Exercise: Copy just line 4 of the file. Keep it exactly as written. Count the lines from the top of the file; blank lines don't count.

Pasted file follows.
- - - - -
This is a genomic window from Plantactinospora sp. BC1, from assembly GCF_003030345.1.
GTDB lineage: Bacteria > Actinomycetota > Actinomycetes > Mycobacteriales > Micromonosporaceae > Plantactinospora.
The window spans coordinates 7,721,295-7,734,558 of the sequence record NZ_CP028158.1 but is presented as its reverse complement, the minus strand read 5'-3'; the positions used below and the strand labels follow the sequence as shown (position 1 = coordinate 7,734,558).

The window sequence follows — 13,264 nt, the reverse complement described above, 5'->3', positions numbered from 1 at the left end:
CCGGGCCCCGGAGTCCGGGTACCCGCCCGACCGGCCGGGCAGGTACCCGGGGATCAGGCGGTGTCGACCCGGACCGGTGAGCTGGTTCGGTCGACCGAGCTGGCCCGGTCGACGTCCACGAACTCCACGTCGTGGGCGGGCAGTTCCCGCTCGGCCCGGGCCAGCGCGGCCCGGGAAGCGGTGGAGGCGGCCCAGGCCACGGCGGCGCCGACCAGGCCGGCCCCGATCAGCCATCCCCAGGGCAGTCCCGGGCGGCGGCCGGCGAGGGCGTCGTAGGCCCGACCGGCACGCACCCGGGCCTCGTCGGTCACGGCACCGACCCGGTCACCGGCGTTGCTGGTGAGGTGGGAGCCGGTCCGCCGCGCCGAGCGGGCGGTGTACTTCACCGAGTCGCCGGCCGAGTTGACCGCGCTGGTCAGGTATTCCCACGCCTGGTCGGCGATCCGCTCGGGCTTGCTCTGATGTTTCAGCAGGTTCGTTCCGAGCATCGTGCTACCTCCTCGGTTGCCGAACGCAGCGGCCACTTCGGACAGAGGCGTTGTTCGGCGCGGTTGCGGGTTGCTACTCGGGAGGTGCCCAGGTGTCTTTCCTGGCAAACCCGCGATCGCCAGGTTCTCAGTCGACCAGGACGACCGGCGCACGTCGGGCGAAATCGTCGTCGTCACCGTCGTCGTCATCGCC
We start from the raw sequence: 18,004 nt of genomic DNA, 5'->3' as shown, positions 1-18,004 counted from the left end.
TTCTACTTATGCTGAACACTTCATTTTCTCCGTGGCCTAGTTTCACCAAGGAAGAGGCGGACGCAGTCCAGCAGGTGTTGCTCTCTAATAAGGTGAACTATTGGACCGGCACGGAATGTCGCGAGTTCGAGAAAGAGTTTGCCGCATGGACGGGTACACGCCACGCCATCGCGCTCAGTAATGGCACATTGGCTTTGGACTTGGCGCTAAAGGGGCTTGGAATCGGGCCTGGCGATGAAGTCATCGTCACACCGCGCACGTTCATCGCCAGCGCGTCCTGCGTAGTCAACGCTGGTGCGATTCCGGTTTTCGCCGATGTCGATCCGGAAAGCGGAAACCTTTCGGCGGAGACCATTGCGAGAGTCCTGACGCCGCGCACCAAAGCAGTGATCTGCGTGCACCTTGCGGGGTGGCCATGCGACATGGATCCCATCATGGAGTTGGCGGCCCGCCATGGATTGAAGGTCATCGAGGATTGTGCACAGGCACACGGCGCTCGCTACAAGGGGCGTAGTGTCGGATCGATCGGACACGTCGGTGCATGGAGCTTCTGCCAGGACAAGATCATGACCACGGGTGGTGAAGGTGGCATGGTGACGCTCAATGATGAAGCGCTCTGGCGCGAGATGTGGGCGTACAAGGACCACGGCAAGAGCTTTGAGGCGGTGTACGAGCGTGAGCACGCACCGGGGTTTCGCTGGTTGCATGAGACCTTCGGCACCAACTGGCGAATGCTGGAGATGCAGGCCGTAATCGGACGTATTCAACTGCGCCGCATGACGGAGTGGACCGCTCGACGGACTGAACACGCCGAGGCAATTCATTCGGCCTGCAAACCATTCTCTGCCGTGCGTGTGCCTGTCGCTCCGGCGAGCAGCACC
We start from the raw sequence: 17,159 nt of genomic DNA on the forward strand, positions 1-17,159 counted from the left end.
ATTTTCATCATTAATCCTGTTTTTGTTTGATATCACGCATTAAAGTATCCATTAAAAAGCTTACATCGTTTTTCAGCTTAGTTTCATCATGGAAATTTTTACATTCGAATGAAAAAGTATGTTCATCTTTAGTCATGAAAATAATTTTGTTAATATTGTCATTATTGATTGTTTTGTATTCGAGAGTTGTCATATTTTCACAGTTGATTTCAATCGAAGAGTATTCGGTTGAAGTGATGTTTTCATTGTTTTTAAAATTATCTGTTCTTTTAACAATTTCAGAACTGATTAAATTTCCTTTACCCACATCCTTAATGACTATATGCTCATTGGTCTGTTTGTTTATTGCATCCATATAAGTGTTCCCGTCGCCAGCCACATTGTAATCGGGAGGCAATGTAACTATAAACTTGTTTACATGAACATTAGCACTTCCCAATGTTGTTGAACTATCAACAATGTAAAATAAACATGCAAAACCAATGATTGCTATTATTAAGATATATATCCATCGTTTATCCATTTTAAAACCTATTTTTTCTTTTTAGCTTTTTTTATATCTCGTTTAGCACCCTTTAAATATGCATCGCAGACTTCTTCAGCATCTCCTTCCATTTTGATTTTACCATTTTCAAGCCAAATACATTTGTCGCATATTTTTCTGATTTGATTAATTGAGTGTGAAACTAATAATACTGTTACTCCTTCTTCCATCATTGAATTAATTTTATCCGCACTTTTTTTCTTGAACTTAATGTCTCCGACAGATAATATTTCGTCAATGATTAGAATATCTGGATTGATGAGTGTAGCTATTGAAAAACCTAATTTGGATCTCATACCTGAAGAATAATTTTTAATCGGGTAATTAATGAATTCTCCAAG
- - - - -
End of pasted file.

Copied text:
The window sequence follows — 13,264 nt, the reverse complement described above, 5'->3', positions numbered from 1 at the left end: